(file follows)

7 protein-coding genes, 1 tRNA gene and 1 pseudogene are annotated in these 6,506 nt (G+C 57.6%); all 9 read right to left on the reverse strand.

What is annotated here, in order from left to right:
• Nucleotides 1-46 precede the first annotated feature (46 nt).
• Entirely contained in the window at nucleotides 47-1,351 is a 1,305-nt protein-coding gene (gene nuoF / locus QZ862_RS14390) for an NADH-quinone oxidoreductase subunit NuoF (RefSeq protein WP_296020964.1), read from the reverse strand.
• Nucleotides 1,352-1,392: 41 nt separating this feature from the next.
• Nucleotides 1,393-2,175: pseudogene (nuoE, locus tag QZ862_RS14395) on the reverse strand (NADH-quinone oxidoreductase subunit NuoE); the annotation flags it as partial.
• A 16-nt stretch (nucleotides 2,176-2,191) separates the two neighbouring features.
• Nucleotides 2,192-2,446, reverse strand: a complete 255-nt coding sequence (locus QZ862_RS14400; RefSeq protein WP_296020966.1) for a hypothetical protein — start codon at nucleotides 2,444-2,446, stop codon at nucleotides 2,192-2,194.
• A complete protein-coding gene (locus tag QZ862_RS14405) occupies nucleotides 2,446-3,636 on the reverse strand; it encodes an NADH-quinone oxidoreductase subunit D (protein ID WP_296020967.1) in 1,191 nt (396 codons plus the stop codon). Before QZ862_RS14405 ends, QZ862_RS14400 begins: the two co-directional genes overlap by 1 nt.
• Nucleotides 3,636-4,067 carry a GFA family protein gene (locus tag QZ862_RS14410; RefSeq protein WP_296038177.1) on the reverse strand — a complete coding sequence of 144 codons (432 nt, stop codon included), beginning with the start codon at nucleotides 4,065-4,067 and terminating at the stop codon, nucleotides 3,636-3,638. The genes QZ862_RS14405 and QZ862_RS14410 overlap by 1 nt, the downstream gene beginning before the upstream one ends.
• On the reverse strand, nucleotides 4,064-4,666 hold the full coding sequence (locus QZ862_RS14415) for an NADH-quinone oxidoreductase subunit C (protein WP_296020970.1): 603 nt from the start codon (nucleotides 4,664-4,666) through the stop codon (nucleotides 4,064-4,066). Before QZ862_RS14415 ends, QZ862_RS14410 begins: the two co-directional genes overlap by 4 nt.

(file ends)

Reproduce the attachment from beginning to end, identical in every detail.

7 protein-coding genes, 1 tRNA gene and 1 pseudogene are annotated in these 6,506 nt (G+C 57.6%); all 9 read right to left on the reverse strand.

What is annotated here, in order from left to right:
• Nucleotides 1-46 precede the first annotated feature (46 nt).
• Entirely contained in the window at nucleotides 47-1,351 is a 1,305-nt protein-coding gene (gene nuoF / locus QZ862_RS14390) for an NADH-quinone oxidoreductase subunit NuoF (RefSeq protein WP_296020964.1), read from the reverse strand.
• Nucleotides 1,352-1,392: 41 nt separating this feature from the next.
• Nucleotides 1,393-2,175: pseudogene (nuoE, locus tag QZ862_RS14395) on the reverse strand (NADH-quinone oxidoreductase subunit NuoE); the annotation flags it as partial.
• A 16-nt stretch (nucleotides 2,176-2,191) separates the two neighbouring features.
• Nucleotides 2,192-2,446, reverse strand: a complete 255-nt coding sequence (locus QZ862_RS14400; RefSeq protein WP_296020966.1) for a hypothetical protein — start codon at nucleotides 2,444-2,446, stop codon at nucleotides 2,192-2,194.
• A complete protein-coding gene (locus tag QZ862_RS14405) occupies nucleotides 2,446-3,636 on the reverse strand; it encodes an NADH-quinone oxidoreductase subunit D (protein ID WP_296020967.1) in 1,191 nt (396 codons plus the stop codon). Before QZ862_RS14405 ends, QZ862_RS14400 begins: the two co-directional genes overlap by 1 nt.
• Nucleotides 3,636-4,067 carry a GFA family protein gene (locus tag QZ862_RS14410; RefSeq protein WP_296038177.1) on the reverse strand — a complete coding sequence of 144 codons (432 nt, stop codon included), beginning with the start codon at nucleotides 4,065-4,067 and terminating at the stop codon, nucleotides 3,636-3,638. The genes QZ862_RS14405 and QZ862_RS14410 overlap by 1 nt, the downstream gene beginning before the upstream one ends.
• On the reverse strand, nucleotides 4,064-4,666 hold the full coding sequence (locus QZ862_RS14415) for an NADH-quinone oxidoreductase subunit C (protein WP_296020970.1): 603 nt from the start codon (nucleotides 4,664-4,666) through the stop codon (nucleotides 4,064-4,066). Before QZ862_RS14415 ends, QZ862_RS14410 begins: the two co-directional genes overlap by 4 nt.